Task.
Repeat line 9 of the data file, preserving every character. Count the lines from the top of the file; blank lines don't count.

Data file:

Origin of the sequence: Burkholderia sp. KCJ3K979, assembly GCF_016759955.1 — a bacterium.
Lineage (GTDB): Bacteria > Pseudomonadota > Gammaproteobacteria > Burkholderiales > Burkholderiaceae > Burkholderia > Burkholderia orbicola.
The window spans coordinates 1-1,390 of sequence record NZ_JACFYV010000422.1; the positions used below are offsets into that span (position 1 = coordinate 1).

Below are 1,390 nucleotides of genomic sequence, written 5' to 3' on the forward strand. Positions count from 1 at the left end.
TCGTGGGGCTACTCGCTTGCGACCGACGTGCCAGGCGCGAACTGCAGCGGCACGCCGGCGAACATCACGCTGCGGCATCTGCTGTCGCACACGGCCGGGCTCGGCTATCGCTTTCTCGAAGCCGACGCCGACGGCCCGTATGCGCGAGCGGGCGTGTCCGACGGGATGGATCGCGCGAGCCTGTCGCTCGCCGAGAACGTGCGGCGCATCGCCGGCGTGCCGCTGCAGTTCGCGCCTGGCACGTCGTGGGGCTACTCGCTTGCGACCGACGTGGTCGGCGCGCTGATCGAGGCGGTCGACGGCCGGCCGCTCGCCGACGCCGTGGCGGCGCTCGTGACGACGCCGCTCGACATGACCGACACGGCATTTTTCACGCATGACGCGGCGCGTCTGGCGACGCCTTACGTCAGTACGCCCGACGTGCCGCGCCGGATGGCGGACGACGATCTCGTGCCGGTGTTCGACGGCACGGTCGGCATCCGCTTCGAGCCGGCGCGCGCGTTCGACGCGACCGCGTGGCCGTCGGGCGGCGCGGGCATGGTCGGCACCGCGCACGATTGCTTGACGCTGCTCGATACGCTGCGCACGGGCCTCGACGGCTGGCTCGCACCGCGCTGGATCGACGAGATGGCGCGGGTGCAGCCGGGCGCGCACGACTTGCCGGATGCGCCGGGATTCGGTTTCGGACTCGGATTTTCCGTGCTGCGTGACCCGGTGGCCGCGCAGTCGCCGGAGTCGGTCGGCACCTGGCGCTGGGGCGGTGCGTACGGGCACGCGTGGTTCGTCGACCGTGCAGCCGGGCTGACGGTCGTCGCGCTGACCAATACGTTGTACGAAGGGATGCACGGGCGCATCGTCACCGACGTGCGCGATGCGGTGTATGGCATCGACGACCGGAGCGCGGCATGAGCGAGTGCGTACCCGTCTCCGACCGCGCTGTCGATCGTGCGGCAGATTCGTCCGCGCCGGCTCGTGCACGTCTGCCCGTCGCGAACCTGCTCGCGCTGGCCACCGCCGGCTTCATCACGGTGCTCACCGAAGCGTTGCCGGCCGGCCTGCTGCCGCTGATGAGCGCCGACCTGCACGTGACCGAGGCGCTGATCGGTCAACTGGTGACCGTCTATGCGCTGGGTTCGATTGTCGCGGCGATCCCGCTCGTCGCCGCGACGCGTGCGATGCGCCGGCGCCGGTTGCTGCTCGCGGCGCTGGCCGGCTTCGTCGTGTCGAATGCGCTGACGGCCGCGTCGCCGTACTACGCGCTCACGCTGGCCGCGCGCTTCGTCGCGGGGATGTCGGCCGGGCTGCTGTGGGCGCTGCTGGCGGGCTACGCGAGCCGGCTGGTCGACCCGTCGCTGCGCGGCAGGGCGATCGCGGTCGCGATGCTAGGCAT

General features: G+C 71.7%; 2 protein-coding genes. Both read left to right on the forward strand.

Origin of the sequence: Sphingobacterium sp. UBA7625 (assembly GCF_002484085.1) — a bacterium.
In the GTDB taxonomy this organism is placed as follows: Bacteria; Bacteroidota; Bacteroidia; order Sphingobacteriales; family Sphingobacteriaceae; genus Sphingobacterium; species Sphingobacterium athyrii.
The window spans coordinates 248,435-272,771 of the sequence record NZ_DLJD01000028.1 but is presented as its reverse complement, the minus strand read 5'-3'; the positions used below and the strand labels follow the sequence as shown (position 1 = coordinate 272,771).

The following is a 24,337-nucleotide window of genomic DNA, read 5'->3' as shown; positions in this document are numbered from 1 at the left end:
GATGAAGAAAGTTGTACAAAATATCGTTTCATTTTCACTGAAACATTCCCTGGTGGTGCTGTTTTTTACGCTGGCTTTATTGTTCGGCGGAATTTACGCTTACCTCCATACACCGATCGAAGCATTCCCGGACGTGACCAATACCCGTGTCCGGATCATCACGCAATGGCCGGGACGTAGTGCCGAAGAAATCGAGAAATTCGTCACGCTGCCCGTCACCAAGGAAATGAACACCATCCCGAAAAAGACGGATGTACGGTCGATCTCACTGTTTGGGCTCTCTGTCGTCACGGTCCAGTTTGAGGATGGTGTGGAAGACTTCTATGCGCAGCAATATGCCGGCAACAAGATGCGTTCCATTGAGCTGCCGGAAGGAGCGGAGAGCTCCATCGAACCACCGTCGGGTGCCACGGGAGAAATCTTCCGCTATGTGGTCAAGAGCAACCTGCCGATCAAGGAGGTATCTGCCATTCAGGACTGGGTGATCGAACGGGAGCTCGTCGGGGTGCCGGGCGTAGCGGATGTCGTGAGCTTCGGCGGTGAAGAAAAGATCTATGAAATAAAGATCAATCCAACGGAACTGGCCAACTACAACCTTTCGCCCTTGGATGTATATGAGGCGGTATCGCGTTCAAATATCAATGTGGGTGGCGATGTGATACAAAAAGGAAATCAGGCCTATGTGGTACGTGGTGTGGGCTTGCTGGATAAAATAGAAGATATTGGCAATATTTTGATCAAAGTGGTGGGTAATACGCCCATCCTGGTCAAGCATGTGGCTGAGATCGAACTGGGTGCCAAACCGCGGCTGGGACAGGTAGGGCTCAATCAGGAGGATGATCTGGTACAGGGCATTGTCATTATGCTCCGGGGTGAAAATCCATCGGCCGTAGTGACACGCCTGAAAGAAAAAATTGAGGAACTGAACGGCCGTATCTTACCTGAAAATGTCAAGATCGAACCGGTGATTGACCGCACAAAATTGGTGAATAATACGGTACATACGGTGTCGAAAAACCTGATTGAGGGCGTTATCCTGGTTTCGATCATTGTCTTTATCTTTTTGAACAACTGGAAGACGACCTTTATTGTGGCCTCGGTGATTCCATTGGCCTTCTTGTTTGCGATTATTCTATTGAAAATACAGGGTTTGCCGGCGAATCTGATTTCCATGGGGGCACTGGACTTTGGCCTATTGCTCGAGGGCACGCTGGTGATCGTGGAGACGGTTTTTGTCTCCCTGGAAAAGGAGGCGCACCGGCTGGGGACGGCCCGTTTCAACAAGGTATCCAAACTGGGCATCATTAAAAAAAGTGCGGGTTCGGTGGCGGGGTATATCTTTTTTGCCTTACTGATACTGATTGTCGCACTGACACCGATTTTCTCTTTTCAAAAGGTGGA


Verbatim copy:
The window spans coordinates 248,435-272,771 of the sequence record NZ_DLJD01000028.1 but is presented as its reverse complement, the minus strand read 5'-3'; the positions used below and the strand labels follow the sequence as shown (position 1 = coordinate 272,771).